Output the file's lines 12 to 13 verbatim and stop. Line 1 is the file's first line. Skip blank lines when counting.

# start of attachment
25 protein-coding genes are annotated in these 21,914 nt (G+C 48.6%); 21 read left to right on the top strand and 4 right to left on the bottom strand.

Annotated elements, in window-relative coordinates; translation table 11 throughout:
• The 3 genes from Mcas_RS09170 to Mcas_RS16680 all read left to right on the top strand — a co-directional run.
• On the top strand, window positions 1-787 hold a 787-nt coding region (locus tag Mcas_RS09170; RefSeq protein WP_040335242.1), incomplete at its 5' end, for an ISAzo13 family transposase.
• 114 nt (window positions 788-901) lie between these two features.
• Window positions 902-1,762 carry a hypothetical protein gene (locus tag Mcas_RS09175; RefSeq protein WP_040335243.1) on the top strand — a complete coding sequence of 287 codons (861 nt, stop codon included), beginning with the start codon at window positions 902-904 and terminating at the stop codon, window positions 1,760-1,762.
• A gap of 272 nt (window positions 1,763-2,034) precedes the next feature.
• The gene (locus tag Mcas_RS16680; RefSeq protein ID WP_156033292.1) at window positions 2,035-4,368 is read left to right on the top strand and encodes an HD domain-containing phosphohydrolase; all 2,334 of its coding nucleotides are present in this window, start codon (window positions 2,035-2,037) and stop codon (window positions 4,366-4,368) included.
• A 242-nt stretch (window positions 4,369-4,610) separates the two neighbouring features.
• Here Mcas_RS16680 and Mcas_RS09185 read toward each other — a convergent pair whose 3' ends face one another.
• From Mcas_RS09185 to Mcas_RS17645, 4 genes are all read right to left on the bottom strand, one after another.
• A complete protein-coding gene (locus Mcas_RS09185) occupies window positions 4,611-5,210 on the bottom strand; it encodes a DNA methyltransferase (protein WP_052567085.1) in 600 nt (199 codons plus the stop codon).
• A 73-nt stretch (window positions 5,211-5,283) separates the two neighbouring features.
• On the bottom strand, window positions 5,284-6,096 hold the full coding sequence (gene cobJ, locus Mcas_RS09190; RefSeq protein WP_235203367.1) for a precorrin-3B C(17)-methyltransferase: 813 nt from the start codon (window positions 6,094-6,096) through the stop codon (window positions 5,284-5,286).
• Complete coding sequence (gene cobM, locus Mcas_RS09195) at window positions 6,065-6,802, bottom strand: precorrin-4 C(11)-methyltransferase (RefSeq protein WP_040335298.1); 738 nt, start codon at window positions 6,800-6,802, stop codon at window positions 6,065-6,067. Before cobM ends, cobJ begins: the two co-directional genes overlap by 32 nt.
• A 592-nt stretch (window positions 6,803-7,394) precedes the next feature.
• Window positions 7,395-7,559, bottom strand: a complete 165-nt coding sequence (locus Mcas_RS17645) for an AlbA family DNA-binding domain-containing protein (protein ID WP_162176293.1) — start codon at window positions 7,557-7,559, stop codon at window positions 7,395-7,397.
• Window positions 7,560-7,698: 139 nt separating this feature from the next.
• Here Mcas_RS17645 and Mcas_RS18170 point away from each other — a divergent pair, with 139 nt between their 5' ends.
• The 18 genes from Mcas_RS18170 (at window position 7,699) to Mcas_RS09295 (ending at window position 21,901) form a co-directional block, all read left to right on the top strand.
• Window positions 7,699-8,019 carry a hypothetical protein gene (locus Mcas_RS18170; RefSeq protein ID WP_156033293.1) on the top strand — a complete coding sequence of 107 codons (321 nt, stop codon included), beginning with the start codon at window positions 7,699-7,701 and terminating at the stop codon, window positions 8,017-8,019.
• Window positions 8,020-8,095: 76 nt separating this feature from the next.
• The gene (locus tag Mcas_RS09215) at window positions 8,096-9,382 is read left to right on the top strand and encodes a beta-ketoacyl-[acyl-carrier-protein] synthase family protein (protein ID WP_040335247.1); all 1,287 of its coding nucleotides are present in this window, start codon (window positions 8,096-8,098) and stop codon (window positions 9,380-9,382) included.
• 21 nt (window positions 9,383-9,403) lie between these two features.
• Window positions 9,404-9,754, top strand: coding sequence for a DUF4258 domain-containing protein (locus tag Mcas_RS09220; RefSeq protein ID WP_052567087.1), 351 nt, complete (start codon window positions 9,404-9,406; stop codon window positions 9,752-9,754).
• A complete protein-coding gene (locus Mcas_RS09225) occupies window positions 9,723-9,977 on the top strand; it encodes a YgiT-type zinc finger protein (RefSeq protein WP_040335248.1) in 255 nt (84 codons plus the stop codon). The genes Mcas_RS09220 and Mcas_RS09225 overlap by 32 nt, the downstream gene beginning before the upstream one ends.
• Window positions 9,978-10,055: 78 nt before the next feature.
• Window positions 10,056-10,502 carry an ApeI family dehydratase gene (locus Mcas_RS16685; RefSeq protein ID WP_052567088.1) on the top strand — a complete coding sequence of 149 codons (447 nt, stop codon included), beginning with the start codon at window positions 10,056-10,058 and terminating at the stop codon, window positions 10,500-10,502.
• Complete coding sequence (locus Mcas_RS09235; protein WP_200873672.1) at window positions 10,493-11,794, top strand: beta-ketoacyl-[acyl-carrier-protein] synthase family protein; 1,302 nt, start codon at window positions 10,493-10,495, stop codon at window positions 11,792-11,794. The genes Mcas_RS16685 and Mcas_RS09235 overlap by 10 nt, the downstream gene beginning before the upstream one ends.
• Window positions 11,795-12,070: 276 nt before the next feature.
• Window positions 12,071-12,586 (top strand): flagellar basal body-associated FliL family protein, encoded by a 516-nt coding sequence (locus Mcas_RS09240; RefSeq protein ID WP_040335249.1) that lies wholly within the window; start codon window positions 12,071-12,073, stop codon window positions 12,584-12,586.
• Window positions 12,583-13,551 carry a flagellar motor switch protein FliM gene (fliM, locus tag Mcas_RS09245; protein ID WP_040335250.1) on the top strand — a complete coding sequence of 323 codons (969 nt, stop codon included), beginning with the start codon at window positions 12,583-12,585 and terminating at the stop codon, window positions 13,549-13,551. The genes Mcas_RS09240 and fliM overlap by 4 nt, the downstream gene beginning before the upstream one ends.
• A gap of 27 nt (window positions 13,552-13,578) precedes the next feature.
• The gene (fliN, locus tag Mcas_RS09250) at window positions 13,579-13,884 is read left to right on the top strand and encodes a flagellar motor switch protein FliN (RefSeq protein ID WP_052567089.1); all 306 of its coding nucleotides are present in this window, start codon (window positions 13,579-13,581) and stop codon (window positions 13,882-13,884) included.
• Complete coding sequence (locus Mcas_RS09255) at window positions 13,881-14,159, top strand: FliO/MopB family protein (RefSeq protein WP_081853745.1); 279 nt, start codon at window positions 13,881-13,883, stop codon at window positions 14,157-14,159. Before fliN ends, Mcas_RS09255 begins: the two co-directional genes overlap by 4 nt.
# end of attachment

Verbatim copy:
• A complete protein-coding gene (locus Mcas_RS09185) occupies window positions 4,611-5,210 on the bottom strand; it encodes a DNA methyltransferase (protein WP_052567085.1) in 600 nt (199 codons plus the stop codon).
• A 73-nt stretch (window positions 5,211-5,283) separates the two neighbouring features.